Linda France

Ephesus

Ever since those evening walks with my father

    in 135 AD

to the library – once-a-fortnight installments –

    engineered, smaller than it looked, a wonder

of the world all the books inside brought news of:

    twelve thousand scrolls tucked in cabinets

along the walls – Junior, Adult, Fiction, Fact,

    their goddesses – Sophia, Episteme, Ennoia, Areté

a light turned in the earth of my mind.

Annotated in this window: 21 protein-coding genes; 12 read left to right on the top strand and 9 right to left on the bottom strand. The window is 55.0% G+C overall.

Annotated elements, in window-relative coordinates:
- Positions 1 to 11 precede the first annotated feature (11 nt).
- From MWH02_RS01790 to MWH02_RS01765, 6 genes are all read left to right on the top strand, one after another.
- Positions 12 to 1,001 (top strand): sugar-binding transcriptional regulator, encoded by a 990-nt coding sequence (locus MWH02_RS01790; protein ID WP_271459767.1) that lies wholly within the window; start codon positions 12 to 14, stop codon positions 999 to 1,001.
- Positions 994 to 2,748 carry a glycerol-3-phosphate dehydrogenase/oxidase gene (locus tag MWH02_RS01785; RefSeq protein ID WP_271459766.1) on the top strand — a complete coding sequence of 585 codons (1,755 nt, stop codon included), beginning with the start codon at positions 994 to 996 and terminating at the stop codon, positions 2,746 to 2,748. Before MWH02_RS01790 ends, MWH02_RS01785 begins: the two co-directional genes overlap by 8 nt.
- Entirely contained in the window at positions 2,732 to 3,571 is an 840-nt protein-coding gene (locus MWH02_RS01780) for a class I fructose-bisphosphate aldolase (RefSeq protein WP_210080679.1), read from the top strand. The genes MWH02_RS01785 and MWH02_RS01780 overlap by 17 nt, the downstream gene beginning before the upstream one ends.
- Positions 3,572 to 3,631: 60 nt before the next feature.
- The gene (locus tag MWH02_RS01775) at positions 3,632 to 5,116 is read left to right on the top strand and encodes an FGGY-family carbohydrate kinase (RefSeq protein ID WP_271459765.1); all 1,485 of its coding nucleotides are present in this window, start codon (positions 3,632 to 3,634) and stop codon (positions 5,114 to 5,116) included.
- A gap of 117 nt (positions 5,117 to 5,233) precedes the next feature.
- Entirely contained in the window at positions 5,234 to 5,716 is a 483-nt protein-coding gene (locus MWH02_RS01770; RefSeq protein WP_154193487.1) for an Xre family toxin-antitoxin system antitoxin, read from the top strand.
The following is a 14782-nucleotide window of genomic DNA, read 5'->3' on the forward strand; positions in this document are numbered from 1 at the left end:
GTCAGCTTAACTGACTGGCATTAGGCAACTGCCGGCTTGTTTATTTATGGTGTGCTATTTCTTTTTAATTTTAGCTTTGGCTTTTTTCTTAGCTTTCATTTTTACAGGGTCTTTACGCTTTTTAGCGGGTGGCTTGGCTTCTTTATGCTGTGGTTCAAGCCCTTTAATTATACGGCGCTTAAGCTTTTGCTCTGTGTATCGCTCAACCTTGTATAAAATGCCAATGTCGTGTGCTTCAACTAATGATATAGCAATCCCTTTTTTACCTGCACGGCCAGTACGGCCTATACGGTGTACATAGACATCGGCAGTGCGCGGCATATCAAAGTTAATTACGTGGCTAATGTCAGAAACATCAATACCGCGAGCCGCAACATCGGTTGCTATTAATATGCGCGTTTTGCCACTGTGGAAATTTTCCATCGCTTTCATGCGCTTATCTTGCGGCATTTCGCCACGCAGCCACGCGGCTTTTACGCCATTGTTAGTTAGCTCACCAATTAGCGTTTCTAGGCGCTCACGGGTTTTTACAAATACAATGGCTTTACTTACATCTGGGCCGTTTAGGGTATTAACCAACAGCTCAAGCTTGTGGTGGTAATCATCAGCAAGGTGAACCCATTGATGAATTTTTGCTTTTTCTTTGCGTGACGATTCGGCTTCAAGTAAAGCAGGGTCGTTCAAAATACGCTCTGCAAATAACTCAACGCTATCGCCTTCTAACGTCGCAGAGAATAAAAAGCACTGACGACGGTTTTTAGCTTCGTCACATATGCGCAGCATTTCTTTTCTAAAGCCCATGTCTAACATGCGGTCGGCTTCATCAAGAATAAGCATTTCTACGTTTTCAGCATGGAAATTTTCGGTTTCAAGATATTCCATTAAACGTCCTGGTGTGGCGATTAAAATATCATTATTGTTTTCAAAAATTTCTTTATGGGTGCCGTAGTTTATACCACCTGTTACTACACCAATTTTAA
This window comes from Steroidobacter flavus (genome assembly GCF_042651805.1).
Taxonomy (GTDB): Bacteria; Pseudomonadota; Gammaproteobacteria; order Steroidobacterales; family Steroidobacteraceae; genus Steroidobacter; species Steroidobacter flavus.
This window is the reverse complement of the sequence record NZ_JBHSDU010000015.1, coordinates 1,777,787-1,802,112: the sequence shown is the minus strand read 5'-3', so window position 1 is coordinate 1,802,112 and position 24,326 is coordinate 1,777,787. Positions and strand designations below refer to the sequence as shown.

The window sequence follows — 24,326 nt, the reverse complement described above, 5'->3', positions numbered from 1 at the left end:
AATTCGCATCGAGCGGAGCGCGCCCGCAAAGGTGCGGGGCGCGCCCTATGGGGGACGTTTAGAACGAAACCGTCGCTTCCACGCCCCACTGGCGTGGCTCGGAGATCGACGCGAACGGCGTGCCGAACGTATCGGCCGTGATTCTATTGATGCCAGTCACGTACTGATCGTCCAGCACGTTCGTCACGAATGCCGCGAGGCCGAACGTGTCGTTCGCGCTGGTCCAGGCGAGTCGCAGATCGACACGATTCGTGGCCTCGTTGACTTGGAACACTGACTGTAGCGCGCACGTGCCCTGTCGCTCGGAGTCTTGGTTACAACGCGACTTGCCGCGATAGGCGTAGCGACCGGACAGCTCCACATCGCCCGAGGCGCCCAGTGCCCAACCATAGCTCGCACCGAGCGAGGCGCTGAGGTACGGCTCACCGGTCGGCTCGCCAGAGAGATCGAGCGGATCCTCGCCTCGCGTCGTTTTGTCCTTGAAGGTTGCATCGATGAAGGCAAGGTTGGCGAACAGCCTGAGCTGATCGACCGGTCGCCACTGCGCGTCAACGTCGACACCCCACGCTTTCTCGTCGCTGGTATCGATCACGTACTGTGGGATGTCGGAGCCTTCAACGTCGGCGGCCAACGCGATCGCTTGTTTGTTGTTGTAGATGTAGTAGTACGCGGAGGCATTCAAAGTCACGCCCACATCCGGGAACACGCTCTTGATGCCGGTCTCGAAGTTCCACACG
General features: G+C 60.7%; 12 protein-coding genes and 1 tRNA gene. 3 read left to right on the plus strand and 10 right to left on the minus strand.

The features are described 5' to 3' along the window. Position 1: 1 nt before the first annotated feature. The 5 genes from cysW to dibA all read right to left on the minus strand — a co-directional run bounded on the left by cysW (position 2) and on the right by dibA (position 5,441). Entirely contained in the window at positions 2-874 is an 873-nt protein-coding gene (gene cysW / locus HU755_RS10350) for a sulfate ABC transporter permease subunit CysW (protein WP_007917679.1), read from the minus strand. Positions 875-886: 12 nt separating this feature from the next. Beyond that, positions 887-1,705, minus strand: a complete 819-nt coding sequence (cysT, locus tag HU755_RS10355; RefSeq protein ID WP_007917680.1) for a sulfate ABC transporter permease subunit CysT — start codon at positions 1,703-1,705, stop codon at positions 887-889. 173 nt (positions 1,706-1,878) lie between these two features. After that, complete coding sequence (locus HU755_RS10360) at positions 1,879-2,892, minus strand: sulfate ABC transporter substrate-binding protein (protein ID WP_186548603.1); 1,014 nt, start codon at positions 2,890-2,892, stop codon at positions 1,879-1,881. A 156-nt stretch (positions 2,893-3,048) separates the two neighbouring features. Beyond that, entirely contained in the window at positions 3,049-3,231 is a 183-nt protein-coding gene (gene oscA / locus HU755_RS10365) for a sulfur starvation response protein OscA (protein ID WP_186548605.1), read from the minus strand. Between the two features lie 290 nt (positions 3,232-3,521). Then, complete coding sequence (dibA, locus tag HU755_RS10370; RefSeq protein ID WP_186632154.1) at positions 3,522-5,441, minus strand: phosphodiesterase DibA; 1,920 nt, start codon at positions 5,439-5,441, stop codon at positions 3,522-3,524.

Let’s call them roses, the flowers carved on the ceiling.

    The arrow of a line, the bloom in the blood of a rhyme.

Read closely, the stone leaf grows into a heart.

    That girl became a woman, libraries closed

or were destroyed by fire or earthquake,

    but what the page summoned survives

worm and moth – translations of ‘light’ or ‘goddess’:

    ‘Wisdom’? ‘Insight’? ‘Awareness’? ‘Splendour’? –

the palimpsest of how we live, our then, yes, our now.

Without libraries what have we? We have no past and no future. Ray Bradbury, science fiction writer